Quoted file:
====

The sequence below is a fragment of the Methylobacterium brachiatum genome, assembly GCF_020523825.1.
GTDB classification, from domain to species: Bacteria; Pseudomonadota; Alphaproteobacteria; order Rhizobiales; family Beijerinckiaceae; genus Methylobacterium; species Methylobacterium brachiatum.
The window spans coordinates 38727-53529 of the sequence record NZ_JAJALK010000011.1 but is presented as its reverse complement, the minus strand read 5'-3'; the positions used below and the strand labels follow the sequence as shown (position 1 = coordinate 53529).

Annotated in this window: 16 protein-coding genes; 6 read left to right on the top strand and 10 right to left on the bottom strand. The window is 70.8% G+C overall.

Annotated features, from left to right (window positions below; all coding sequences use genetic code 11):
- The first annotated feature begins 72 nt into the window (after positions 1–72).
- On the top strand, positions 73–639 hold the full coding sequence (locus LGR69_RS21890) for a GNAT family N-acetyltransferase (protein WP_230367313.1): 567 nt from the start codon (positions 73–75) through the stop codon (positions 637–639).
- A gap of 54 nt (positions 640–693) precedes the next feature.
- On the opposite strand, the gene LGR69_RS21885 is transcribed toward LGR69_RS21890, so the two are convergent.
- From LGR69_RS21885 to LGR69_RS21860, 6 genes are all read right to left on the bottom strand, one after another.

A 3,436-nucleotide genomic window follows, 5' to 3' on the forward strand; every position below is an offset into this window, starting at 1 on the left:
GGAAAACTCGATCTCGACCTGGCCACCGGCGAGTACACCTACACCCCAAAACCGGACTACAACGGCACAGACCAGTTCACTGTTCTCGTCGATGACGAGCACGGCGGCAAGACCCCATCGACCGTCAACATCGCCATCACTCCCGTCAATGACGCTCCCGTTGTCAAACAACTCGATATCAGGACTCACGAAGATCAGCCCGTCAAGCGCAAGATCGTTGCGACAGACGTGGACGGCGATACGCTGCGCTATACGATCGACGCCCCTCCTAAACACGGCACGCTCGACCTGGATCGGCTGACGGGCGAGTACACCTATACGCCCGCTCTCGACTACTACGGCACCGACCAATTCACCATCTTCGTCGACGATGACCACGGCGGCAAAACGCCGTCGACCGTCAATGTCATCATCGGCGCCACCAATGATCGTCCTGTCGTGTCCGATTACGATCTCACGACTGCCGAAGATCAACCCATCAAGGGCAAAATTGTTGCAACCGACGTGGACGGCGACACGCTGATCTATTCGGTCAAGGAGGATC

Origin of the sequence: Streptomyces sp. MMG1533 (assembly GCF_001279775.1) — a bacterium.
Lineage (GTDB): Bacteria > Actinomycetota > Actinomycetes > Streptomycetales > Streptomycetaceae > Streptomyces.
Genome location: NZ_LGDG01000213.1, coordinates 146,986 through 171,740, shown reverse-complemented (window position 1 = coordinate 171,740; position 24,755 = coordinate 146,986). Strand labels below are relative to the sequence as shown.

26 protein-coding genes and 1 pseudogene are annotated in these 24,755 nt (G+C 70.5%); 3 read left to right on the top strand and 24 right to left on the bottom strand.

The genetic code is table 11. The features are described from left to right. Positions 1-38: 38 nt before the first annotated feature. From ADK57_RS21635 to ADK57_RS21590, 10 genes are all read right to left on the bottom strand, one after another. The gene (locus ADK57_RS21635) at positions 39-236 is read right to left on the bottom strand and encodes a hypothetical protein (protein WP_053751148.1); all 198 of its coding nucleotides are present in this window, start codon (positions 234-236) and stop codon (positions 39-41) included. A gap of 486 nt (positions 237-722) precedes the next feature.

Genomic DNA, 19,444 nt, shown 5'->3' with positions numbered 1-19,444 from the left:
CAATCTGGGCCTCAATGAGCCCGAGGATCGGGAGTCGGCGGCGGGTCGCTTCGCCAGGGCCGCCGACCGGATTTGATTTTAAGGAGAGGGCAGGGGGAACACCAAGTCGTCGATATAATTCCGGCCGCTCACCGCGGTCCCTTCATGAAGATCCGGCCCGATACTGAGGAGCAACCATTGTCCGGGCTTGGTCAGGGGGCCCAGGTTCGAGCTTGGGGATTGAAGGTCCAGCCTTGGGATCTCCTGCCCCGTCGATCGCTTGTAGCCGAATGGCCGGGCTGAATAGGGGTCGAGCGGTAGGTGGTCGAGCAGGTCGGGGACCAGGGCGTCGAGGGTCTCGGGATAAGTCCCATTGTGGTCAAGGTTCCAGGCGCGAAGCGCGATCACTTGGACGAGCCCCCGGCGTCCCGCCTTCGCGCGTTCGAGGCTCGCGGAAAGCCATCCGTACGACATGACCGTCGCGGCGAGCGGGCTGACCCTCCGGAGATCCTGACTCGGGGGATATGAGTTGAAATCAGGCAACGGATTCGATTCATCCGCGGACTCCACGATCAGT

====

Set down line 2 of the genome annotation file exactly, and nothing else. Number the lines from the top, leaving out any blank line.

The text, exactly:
GTDB classification, from domain to species: Bacteria; Pseudomonadota; Alphaproteobacteria; order Rhizobiales; family Beijerinckiaceae; genus Methylobacterium; species Methylobacterium brachiatum.